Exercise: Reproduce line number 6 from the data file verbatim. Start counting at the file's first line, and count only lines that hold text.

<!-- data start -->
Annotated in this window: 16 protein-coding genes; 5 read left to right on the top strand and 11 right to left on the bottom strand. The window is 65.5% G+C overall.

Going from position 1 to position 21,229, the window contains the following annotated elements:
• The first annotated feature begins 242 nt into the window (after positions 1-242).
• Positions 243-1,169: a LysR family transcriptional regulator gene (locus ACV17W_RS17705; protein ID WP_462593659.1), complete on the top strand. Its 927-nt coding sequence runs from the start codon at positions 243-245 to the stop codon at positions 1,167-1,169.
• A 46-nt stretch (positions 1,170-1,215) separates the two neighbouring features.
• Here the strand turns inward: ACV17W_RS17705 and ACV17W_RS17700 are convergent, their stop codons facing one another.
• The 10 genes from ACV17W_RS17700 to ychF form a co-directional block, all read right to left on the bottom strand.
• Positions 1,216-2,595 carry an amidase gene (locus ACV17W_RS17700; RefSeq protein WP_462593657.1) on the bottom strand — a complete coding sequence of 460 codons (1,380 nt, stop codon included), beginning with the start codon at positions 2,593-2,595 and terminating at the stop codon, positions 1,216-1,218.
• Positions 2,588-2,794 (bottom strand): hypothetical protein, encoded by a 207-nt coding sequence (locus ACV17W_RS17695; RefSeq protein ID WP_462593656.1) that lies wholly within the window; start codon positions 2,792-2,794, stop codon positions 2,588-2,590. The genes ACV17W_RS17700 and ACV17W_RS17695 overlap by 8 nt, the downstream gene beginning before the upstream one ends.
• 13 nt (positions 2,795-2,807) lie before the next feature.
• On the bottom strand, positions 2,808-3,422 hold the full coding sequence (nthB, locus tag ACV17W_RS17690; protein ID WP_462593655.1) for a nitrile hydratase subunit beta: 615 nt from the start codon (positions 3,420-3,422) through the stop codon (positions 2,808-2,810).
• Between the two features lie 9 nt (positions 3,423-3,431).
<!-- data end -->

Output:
• Here the strand turns inward: ACV17W_RS17705 and ACV17W_RS17700 are convergent, their stop codons facing one another.